California Senate votes for stronger renewable energy mandate
The state Senate voted today to require private utilities to get 33% of their energy from renewable sources such as solar and wind power by the year 2020, despite complaints from many lawmakers that it will cost ratepayers $1.8 billion more annually.
Senate President Pro Tem Darrell Steinberg (D-Sacramento) said the bill, which now goes to the Assembly, would help pave the way to a more environmental friendly future.
"The green economy is the economy of the future," Steinberg said. "The environment and the economy go together."
However, Sen. John Benoit (R-Palm Desert) said the mandate will not only hurt residents who are already having trouble paying their bills, but will also drive manufacturing firms out of the state.
"We are going to make ourselves the greenest Third World economy in the world," Benoit said.
Currently, investor-owned utilities including Southern California Edison, face a requirement that 20% of the energy they sell come from renewable sources by next year.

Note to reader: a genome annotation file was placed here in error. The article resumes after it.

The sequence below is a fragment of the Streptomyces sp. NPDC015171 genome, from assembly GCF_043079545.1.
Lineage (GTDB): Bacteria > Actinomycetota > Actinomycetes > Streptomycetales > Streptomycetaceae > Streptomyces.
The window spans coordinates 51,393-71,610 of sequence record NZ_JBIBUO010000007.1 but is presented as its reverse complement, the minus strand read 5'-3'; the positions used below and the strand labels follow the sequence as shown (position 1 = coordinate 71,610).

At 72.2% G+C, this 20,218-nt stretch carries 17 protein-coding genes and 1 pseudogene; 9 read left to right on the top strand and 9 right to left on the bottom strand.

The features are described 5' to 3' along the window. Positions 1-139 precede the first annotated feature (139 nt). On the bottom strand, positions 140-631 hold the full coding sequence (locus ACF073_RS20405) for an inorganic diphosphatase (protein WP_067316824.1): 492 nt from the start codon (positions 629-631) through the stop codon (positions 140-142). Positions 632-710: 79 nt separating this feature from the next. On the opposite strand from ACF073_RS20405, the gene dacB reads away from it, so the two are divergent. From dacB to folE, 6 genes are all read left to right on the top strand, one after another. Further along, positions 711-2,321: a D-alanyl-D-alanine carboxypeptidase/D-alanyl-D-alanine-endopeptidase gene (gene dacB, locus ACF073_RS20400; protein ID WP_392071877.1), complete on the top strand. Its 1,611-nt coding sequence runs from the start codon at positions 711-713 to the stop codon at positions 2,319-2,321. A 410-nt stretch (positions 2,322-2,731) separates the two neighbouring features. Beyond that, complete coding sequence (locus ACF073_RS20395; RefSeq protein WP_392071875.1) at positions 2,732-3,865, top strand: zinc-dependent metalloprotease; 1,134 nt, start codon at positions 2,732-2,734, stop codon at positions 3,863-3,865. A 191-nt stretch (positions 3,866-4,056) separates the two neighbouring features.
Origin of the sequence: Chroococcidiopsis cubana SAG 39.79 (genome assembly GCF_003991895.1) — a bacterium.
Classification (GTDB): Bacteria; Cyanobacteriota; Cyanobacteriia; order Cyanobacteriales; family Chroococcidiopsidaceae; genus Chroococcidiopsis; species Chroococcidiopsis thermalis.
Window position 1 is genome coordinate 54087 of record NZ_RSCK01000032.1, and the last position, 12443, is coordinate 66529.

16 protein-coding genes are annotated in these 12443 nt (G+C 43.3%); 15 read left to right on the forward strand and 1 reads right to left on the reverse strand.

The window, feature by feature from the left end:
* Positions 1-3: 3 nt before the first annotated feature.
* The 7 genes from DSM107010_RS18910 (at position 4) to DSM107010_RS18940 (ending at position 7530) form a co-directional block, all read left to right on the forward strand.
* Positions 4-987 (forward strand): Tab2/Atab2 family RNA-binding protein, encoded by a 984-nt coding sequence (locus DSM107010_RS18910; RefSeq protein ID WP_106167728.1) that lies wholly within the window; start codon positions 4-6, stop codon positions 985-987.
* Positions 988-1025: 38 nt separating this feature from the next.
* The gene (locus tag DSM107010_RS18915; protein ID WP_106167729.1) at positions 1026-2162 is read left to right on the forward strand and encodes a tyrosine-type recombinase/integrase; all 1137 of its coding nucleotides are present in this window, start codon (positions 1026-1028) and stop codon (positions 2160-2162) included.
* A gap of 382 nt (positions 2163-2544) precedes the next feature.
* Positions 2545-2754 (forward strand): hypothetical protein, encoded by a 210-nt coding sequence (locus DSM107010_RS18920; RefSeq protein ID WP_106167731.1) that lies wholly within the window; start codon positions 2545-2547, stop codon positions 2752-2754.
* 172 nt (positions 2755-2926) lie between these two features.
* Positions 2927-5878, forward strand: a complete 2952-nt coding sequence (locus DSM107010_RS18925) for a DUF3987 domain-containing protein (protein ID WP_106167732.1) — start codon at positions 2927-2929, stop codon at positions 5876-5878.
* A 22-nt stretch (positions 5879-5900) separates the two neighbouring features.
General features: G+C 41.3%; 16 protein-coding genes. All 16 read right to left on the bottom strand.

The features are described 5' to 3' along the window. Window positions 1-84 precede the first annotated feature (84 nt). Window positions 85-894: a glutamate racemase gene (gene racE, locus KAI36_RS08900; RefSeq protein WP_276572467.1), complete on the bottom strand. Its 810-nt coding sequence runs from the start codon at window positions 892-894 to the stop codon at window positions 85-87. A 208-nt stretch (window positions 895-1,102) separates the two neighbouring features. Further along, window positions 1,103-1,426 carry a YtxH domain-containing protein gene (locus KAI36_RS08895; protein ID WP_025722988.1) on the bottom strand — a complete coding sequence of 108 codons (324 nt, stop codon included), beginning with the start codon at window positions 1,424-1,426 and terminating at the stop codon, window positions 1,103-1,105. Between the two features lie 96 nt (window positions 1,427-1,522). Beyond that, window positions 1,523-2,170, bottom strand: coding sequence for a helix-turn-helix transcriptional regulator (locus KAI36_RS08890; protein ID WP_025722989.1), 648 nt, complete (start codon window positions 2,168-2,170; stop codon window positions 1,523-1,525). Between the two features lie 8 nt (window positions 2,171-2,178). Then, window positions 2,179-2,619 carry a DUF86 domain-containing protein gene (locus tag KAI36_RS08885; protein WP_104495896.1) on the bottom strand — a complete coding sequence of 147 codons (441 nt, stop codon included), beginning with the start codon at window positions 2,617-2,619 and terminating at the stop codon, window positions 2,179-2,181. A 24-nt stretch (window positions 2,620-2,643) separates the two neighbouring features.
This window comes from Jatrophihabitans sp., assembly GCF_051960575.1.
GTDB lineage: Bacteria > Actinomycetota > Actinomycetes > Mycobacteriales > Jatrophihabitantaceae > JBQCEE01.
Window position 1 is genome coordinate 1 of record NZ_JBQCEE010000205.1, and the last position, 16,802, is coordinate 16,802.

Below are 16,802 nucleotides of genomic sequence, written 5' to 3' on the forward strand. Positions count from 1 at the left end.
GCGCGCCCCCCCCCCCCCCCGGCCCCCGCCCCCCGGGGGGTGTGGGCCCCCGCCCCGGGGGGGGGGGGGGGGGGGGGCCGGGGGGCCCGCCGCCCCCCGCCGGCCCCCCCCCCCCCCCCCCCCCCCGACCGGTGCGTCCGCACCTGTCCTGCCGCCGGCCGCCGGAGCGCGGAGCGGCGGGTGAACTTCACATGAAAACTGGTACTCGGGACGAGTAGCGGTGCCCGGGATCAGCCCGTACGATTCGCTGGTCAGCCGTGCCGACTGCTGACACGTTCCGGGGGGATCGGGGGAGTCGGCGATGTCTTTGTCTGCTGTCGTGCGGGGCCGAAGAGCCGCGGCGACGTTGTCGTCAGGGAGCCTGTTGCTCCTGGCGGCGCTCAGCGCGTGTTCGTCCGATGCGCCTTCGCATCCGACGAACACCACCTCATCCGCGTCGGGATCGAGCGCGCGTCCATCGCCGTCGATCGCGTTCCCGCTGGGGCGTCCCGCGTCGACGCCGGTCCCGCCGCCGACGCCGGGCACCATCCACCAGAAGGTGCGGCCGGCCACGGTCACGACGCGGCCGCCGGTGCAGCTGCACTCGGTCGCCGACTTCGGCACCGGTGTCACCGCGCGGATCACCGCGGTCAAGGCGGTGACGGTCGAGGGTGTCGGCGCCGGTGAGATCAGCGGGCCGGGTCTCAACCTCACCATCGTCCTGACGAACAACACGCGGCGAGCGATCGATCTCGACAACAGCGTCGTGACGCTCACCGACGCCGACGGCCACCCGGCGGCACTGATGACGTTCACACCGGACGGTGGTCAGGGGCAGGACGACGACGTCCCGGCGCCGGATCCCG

Less than a year after California voters rejected a ballot measure to increase the mandate to 50% by 2025, Sen. Joe Simitian (D-Palo Alto) has authored SB 14, which would require 33% by 2020. The standard mirrors the level set in an executive order issued by the governor in November.
"We ought to be doing this because it’s going to clean up the air," Simitian said during a more than hour-long debate. "We ought to be doing this because it will address climate change."
The vote was 21-16 with the Republicans joined by Sen. Roderick Wright (D-Inglewood) in opposing the measure.
"I'm concerned that this bill is moving too fast without sufficient scrutiny," Wright told his colleagues. "If you require energy companies to purchase something they don’t really need you increase cost."
-- Patrick McGreevy
Photo: An array of mirrors concentrates sunlight at an eSolar test facility in Antelope Valley. Credit: Handout/eSolar